Appellants argue that the trial court correctly held that the Fiscal Court and JCCD were protected from Appellee’s § 1983 claims by their immunity under state law. In their view, Clevinger v. Board of Education of Pike County24 accurately states the law on this issue in Kentucky. In Clevinger, the Teamsters filed a class action against the Pike County Board of Education, claiming that the Board’s failure to make requested payroll deductions of union dues violated both state law and § 1983. The trial court dismissed the § 1983 claim. The Court of Appeals reversed. This Court granted discretionary review, reversed the Court of Appeals and reinstated the trial court’s ruling because we held the school board was a state agency shielded by state sovereign immunity and that the state sovereign immunity doctrine protected against § 1983 claims. In reaching that conclusion, we considered the status of county agencies under Kentucky law. “At least since 1941 this Court has recognized that a County Board of Education is an arm of state government, and as such enjoys state sovereign immunity against liability and tort.”25 We relied on Will v. Michigan Dept. of State Police26 and Board of Trustees v. Hayse27 as our basis for concluding that sovereign immunity immunized the board of education from suit under § 1983:

        Thus, because in this Commonwealth a School Board is protected by state sovereign immunity from a suit for money damages for an injury wrongfully inflicted, whether the cause of action is common law or statutory, and because the United States Supreme Court has decided that where such is the case the state sovereign immunity defense will prevail against a 42 USC § 1983 claim, we reverse the decision of the Court of Appeals and affirm the decision of the trial court dismissing the claim for money damages in this case.28

        In Howlett v. Rose,29 however, the United States Supreme Court held that state

[132 S.W.3d 836]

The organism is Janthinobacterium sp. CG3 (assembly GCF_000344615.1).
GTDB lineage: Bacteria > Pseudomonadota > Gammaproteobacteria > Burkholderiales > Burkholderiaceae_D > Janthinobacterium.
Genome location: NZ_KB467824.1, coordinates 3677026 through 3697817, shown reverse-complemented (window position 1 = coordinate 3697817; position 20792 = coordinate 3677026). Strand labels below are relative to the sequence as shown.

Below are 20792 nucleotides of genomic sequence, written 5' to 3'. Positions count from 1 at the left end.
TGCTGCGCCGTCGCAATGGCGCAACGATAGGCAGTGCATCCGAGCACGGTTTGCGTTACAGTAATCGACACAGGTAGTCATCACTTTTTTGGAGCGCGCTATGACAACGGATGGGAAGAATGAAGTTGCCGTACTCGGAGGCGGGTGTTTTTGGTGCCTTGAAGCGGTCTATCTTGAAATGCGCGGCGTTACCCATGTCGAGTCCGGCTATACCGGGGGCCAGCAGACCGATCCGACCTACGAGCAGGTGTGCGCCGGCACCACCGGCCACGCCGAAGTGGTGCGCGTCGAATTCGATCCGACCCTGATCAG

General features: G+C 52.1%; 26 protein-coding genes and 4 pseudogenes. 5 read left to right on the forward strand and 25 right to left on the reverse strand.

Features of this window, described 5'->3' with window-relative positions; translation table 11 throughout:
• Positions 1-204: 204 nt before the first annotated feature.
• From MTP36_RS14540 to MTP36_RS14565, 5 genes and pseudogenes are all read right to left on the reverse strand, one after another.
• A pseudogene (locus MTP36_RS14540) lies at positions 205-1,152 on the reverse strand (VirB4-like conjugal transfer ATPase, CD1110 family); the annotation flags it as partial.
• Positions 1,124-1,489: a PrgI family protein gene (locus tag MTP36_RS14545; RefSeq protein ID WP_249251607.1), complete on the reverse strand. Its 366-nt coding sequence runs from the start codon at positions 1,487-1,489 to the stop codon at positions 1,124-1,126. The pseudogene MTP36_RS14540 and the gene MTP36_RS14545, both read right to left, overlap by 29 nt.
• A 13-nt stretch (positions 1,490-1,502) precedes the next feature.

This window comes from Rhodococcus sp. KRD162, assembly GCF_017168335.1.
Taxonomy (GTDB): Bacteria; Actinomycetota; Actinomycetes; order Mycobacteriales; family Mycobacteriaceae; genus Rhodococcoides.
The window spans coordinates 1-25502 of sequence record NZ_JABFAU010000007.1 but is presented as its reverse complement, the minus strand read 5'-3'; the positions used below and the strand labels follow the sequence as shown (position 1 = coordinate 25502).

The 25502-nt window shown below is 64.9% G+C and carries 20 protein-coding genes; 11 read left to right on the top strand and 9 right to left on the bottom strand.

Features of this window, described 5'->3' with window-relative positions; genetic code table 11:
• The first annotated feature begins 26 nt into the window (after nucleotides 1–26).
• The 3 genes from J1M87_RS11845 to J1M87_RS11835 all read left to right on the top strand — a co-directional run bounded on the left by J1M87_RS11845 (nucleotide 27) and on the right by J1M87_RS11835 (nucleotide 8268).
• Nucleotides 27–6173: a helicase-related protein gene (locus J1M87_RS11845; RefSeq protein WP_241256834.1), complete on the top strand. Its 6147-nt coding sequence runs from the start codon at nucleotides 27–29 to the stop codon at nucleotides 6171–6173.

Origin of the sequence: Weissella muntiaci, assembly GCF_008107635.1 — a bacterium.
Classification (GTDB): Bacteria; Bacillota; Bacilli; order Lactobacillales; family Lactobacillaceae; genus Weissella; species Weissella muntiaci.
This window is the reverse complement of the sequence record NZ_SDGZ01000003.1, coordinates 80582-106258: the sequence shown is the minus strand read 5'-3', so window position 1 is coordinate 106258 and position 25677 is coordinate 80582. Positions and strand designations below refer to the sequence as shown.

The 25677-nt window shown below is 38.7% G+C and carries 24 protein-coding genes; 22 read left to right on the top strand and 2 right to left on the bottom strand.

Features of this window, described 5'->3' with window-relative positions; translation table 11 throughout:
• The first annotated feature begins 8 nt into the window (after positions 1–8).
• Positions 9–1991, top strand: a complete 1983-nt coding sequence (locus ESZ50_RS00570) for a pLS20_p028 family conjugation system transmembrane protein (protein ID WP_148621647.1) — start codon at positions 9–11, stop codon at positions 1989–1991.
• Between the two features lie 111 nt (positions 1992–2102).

sovereign immunity did not bar a § 1983 claim against a county school board. Howlett was a former high school student whose car was searched while parked on campus and who was suspended from school for five days. He brought § 1983 claims against the county school board and some of its officials in which he alleged that the search and subsequent suspension were illegal and in violation of his Fourth and Fourteenth Amendment rights. The trial court dismissed the action, claiming that it was barred because Florida had not waived its sovereign immunity with regard to § 1983 claims. The Florida Court of Appeals affirmed the dismissal, and the Florida Supreme Court denied review. The United States Supreme Court granted certiorari and defined its task as deciding “whether a state-law defense of `sovereign immunity’ is available to a school board otherwise subject to suit in a Florida court even though such a defense would not be available if the action had been brought in a federal forum.”30 In completing this task, the Court recognized Will as establishing that “the State and arms of the State, which have traditionally enjoyed Eleventh Amendment immunity are not subject to suit under § 1983 in either federal court or state court.”31 The Court observed that, by granting immunity to the school board, the Florida courts had “extended absolute immunity from suit not only to the State and its arms but also to municipalities, counties, and school districts that might otherwise be subject to suit under § 1983 in federal court.”32 The Court held that this action violated the Supremacy Clause of the United States Constitution because “[t]he elements of, and the defenses to, a federal cause of action are defined by federal law.”33 Further, the Court noted that “[f]ederal law makes governmental defendants that are not arms of the State, such as municipalities, liable for their constitutional violations.”34 Finally, the Court held, “[t]o the extent that the Florida law of sovereign immunity reflects a substantive disagreement with the extent to which governmental entities should be held liable for their constitutional violations, that disagreement cannot override the dictates of federal law.”35